Boston Rental Inspections

The Boston city council has passed and recently upheld an ordinance that requires rental properties in the city to be inspected every few years whether or not a complaint has been made about the property. This seems to me like a gross invasion of privacy for tenants and an unwarranted increase in the size of the city government. I realize this is city of Boston issue but I have heard that other towns in the state might want to use the new Boston rental inspection ordinance as a blueprint for their own inspection schemes. I wonder if something could or should be done at the state level to make these types of inspections illegal. If I were still renting property in Boston I would not want government inspectors in my house without a reason.

9 replies on “Boston Rental Inspections”

  1. Hi Paul, I’m very sympathetic to the privacy issues. But with all the focus on under-maintained property in Boston right now, it’s hard to imagine us cutting back on inspection powers. If anything, we’re looking for ways to strengthen enforcement. Push back if you think I’m wrong.

  2. That sounds like the same rational the NSA uses to spy on all Americans. There are a few bad apples out there so therefore we need to spy on everyone.

    There is already an existing system in place to deal with problem properties. Tenants and/or neighbors can file a complaint to inspectional services and an investigation will be performed. At that time there is a reasonable justification to have an inspection carried out. I haven’t seen evidence that the majority of properties in Boston are “problem properties.” Ultimately I also think this is a waste of government resources which would better be spent on improving affordability of property in Boston.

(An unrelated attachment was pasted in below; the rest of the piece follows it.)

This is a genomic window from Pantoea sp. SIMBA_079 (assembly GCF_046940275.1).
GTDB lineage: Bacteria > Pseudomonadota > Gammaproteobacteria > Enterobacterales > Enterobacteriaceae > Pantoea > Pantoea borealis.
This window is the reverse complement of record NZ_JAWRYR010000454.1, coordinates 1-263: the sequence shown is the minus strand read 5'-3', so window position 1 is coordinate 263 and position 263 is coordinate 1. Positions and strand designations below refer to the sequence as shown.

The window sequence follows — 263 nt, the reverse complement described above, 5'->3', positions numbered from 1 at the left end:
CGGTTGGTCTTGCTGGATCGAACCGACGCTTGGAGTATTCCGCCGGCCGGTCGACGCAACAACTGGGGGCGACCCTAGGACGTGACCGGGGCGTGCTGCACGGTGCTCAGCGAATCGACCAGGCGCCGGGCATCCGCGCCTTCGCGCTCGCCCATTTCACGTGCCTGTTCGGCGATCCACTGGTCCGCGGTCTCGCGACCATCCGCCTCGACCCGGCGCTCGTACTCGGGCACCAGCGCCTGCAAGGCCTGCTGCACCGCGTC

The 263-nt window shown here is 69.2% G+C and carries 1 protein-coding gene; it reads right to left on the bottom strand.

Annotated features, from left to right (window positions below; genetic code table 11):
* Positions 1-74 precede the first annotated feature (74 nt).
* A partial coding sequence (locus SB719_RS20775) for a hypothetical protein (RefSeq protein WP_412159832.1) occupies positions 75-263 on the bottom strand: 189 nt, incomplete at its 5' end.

3. There are a large number of problem properties, and no, they do not get inspected. Probably a combination of tenants failing to report conditions, as well as inspection services being under resourced.

    The boost to inspectional services is greatly needed and long awaited. I look forward to seeing the slumlords squirm.

  4. I know from dealing with some of our (so) many absentee landlords what terrible, greedy property owners they are. I work with them or around them to clean up the outside of their properties, but I hear things from the tenants about the damage and neglect inside. They don’t call to complain because they don’t want their already exhorbitent rents raised. I would be thrilled to see more oversight on an urban blight: negligent, absentee landlords.

  5. I want to reiterate and stress a point that has been made by others: the existing system for inspecting properties about which complaints have been filed is insufficient, because often, tenants are complicit with landlords in violating housing regulations. This goes for both the condition of rental properties and for the number of people living in them. The Globe recently ran an extremely long expose about the poor condition of rental properties in Boston, and one of the things they stressed is that properties are often rented out to more tenants than the law allows, with the full knowledge of the tenants, landlords, property managers, and real-estate agents.